2017-03-17 / Viewpoint

Texting and walking can be a dangerous combination

PERSPECTIVE
BY TERRILL FORD
Army News Service

We live in a world that is completely controlled by our mobile devices, meaning we are spending more time looking down than looking up. This trend is leading to more accidents and health issues.

We all know that texting and driving can be dangerous, right? Just in case you are unaware here are some statistics to illustrate just how dangerous texting and driving can be. Texting while driving causes:

• 1,600,000 accidents per year -- according to the National Safety Council

• 330,000 injuries per year -- Harvard Center for Risk Analysis Study

• 11 teen deaths EVERY DAY – Insurance Institute for Highway Safety

• Nearly 25 percent of ALL car accidents

Similarly, texting while walking is the leading cause of near-misses and accidents in the workplace. Dr. Dietrich Jehle, a professor of emergency medicine at the University of Buffalo in New York, said in a 2014 news release, “While talking on the phone is a distraction, texting is much more dangerous because you can’t see the path in front of you.” The same news release cited a study from Ohio State University. It said, “The number of pedestrian ER visits for injuries related to cell phones tripled between 2004 and 2010 -- even though the total number of pedestrian injuries dropped during that period.”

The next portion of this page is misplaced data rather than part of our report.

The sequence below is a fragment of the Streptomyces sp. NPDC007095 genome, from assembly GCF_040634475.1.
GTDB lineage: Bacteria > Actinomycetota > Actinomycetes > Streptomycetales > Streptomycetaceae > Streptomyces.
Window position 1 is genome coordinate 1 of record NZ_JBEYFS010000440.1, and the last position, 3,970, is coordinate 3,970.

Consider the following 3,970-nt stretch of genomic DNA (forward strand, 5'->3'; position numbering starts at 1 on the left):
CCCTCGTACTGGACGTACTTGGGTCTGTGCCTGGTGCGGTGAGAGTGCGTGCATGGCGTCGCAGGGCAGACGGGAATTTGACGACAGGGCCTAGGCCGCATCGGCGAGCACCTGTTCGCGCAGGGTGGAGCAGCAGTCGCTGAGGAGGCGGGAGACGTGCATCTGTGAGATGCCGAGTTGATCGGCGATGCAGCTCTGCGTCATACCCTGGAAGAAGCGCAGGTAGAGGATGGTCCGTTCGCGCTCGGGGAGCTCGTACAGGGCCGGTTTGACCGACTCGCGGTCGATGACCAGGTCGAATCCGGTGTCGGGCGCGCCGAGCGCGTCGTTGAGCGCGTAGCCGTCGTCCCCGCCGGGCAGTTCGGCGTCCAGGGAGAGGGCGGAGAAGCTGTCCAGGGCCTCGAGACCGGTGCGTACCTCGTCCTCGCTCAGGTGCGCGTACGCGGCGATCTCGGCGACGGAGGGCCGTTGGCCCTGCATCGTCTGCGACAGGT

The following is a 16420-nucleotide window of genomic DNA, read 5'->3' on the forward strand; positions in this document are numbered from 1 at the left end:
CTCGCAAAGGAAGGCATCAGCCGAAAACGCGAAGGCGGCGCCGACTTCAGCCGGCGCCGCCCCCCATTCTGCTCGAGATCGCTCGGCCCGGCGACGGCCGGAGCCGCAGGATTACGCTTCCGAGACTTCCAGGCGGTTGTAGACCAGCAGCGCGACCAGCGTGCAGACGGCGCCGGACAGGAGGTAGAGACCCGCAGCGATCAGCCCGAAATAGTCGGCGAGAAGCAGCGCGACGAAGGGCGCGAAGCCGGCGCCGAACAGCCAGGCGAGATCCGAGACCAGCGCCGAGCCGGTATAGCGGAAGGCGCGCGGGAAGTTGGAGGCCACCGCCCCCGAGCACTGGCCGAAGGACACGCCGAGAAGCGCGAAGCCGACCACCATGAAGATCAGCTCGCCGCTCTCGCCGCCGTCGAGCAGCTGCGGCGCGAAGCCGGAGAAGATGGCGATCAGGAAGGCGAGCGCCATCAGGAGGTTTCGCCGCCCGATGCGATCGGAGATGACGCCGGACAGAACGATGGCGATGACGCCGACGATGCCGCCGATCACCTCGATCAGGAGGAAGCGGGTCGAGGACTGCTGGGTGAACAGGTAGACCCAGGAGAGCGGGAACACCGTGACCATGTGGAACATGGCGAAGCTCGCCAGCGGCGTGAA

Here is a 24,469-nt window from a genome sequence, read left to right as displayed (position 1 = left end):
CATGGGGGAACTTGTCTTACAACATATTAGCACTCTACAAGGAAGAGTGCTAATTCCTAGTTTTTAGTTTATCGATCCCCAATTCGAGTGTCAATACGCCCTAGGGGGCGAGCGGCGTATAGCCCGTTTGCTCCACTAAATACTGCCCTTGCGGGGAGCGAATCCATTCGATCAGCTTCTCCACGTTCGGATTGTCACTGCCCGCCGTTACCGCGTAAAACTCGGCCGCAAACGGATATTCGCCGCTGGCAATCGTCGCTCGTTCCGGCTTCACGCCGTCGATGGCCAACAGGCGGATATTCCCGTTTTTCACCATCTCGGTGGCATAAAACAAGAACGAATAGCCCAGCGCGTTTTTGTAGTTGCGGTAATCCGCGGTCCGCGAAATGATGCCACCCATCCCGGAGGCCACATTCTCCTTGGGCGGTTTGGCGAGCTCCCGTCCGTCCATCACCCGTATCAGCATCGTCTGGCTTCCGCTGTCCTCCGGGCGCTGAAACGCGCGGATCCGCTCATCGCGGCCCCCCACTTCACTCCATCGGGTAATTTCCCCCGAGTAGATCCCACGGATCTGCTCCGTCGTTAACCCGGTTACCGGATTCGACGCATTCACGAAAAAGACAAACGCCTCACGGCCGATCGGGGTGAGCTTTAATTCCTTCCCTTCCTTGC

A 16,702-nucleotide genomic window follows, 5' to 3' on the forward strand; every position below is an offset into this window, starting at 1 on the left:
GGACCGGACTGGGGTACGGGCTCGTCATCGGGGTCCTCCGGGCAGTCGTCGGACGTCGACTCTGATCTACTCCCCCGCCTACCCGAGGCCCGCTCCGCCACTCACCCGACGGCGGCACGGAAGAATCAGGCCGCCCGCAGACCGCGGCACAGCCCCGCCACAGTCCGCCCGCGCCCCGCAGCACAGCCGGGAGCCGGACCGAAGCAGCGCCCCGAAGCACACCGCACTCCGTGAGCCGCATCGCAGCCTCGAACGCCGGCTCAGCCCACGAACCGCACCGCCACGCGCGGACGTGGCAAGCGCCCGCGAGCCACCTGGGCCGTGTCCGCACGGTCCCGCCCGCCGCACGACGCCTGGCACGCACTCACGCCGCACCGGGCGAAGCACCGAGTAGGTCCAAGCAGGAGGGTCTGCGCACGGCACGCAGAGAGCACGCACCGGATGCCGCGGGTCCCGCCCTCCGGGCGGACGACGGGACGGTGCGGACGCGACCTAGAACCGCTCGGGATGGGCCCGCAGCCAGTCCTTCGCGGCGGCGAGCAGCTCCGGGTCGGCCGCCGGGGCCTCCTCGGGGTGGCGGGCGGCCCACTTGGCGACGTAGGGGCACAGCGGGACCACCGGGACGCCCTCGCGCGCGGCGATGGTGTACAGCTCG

There have been a number of accidents and near misses involving people texting and walking. During cold or inclement weather, people walk the halls for exercise. Oftentimes they are reading emails or texting messages and not paying attention to where they are walking, and they can easily run into someone exiting a doorway or rounding a corner -- especially if they aren’t paying attention, either. Outside, we have to add moving vehicles to the equation.

To prevent accidents of this nature from occurring, safety officials recommend the following:

• Do not text and walk in parking lots or while attempting to cross the street. Instead, place your mobile devices in your briefcase, book bag, purse or pocket until you reach your destination.

• Do not attempt to text and walk at night or in the early morning hours. Visibility is already restricted by darkness and adding a task that will take your eyes off the direction of travel will only increase your chances of having an accident.

• Do not attempt to text and walk while carrying boxes or other large items because you will need both hands to secure the load you are carrying. Attempting these at the same time may not only cause you to drop and damage the box and its contents, but you may also trip and fall and receive serious injuries.

In closing, do not text and walk (or drive). Watch where you are going and pay attention to open doors and aisles in the hallways, as well as moving vehicles in the parking lot.

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